Portrait of a virus under the electron microscope - High vacuum enables a precise view into the nano world

Portrait of a virus under the electron microscope - High vacuum enables a precise view into the nano world

The electron microscope allows scientists to look at even the smallest structures. For example, it provides detailed images of viruses and crystal lattices. There is always high vacuum inside the device.
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Advancing into new microdimensions

The wavelength of light limits the possibilities of optical magnification. If the objects are smaller than half a micrometer, they can no longer be imaged with a conventional light microscope. Although most bacteria can be identified in this manner, the much smaller viruses, for example, cannot. Other physical units are required to make them visible.

Ernst Ruska and Max Knoll relied on electrons. In 1931, they developed the first transmission electron microscope (TEM) at the Technische Hochschule (Technical University) in Berlin-Charlottenburg. This enabled them to open up previously unknown microdimensions for the human eye. They were the first to be able to image and observe the crystal structure of a thin metal foil.

Particles instead of light

In light microscopy, the light waves are passively captured and split up through lenses. The magnification results from this optical effect. It works completely differently with the TEM, which uses an electron source: The electrons are actively accelerated and directed as a focused beam onto the object to be observed. There is an interaction of the particles with the observed object. Microscope images are created by evaluating their paths after contact. Since the wavelength of the tiny particles is in the range of a few picometers, electron microscopy can show structures in the nanometer range in a differentiated way.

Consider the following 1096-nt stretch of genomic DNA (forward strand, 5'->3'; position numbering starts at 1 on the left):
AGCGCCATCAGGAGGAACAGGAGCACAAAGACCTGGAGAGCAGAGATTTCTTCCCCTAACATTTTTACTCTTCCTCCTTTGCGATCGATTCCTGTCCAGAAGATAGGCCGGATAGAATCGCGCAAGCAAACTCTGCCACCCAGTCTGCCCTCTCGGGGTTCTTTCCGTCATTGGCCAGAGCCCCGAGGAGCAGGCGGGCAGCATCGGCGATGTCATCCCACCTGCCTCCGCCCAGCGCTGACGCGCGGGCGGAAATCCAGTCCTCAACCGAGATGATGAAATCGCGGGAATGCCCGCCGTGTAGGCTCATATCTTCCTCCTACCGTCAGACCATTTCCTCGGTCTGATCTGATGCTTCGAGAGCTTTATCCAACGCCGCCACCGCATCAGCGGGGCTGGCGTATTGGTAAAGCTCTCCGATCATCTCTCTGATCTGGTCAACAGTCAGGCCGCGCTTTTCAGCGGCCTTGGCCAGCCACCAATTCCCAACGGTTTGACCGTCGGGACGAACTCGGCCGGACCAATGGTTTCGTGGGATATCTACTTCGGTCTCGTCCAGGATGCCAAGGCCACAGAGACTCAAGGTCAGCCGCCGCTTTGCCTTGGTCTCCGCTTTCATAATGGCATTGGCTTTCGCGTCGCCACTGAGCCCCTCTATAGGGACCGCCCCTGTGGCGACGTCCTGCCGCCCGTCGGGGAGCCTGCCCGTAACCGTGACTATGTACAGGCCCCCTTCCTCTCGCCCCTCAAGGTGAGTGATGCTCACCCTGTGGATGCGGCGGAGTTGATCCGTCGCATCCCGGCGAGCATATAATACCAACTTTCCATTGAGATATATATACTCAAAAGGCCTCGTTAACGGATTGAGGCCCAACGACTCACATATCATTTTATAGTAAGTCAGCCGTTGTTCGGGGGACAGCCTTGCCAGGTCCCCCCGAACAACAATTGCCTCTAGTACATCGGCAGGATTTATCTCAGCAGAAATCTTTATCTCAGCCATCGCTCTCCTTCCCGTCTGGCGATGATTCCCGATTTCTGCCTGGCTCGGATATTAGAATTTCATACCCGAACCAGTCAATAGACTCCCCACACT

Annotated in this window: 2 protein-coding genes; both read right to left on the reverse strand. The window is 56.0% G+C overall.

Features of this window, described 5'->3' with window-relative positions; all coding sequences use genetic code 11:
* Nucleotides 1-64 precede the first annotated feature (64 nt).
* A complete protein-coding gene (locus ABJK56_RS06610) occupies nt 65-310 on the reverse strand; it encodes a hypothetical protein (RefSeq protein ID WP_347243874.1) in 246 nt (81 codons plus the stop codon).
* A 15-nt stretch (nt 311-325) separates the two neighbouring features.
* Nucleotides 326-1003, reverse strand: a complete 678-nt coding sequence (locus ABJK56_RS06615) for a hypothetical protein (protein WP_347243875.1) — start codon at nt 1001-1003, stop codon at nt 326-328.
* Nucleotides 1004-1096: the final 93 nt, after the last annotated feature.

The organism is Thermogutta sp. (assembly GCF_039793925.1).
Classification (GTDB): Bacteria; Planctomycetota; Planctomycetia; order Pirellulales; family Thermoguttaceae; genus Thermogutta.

With the TEM, the beam electrons that have penetrated the object are evaluated. However, this only works with very thin layers; the samples often require complex preparation. This is superfluous with the scanning electron microscope (SEM). Its electron beam can also scan three-dimensional objects in a grid pattern. A part of the beam electrons is reflected, while further electrons are released from the object. The device "catches" these particles and creates the image from them. This is how, for example, images of tiny creatures are generated, which often remind us of fantasy monsters when enormously magnified.

Imaging works in the TEM like in the SEM but only if the electrons are not deflected on their path to and from the object. So there must not be any air molecules in the way. High vacuum is therefore always inside electron microscopes, which is produced by a suitable vacuum pump. The Busch Group offers various solutions for this.

The first electron microscope achieved 400 times magnification in 1931. For this breakthrough, its co-inventor Ernst Ruska received the Nobel Prize for Physics in 1986, 55 years later. He introduced the technology to the market at Siemens in 1938. The resolution became better and better in the course of its development. Today's devices can magnify millions of times, with the resolution of the transmission electron microscope reaching 0.08 nanometers. Molecular structures, among other things, can be mapped in detail.

With the help of an electron microscope, it was possible to examine the interior of a cell in detail for the first time. To this day, the device continues to play a crucial role in research into viruses. It can be used to decipher their morphological configuration, the spatial structures. From this, important findings on the risk of infection and dissemination mechanisms can be derived. In medicine and biology, the electron microscope is an indispensable tool, not least for this reason. Materials research is also an important field of application.


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